Being convicted of a felony offense in Arizona can lead to steep criminal consequences, including fines and prison time. It can also cause you to lose several civil privileges, such as voting, serving on juries, holding public office, and possessing and purchasing firearms. While some rights may be restored automatically after you meet certain conditions, others will remain restricted unless you successfully apply for restoration.
Getting your rights restored after a felony conviction can be an extremely complicated process with exceptionally high stakes. Help from a seasoned defense attorney can be vital to achieving a positive result from this kind of application. A New River rights restoration lawyer at Grand Canyon Law Group can help you regain your rights and get a second chance at life.
Anyone convicted of a felony offense will lose certain civil rights and privileges for the duration of any court-ordered prison or probation terms, regardless of whether they have a history of similar offenses. Suppose a first-time felony offender completes probation or parole or receives an absolute discharge from the state Department of Corrections or the federal Bureau of Prisons while complying with all other conditions of release. In that case, they will have their rights to vote, hold public office, and serve on juries automatically restored.
Notably, this automatic restoration of rights does not include the right to bear arms, which requires a separate application even for first-time offenders. Additionally, anyone required to make restitution payments as a result of their conviction must apply separately for rights restoration if they have not completed those payments by the time they receive an absolute discharge.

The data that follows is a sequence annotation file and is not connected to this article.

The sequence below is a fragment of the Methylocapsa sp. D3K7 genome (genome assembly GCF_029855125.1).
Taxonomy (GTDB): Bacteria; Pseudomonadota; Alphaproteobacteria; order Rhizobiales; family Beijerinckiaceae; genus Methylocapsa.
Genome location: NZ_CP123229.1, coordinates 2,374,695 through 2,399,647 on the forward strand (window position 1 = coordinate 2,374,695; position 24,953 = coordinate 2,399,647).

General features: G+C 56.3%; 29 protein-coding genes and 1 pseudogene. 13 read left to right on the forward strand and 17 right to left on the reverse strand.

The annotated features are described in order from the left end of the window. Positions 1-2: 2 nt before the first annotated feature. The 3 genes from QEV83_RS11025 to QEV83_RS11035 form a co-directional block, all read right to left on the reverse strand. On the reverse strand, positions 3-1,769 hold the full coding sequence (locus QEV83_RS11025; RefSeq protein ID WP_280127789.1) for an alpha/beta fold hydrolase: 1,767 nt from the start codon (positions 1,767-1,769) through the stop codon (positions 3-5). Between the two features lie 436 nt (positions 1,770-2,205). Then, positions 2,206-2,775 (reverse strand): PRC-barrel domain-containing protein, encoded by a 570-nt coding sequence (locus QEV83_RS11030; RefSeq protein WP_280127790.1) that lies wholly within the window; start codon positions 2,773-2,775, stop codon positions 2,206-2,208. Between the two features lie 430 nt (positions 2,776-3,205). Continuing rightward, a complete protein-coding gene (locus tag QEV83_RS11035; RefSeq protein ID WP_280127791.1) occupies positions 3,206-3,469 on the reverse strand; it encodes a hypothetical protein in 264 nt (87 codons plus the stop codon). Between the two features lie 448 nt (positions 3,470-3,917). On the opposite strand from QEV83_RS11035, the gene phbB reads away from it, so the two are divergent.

Anyone convicted a second or subsequent time for any felony offense must apply separately to restore their civil rights. An experienced New River attorney at our firm can further explain the specific steps for rights restoration during a private consultation.
Many people convicted of felony offenses in Arizona can apply for the restoration of their right to purchase and possess firearms two years after their absolute discharge from any term of incarceration. However, if the felony is considered a “serious offense,” convicted individuals may have to wait ten years after absolute discharge before they can apply for rights restoration, even if the conviction happened in another state.
Anyone convicted of any “dangerous” offense in Arizona or elsewhere will permanently lose their right to own and buy firearms and will never become eligible to apply for rights restoration. Additionally, certain misdemeanor convictions—such as domestic violence—can prevent an Arizona resident from owning or buying firearms under federal law. In this scenario, the only option for rights restoration in New River may be applying to have the relevant conviction “set aside.” Our local rights restoration lawyers can advise on pursuing this option.
Although a felony conviction does not always result in the permanent loss of civil rights, getting those rights back can be challenging. You may need to go through a lengthy and in-depth application process to get your rights back; even a small error or omission could lead to rejection.
Help is available from a New River rights restoration lawyer at Grand Canyon Law Group. We believe you have a way of life worth saving, so call us today to discuss your options.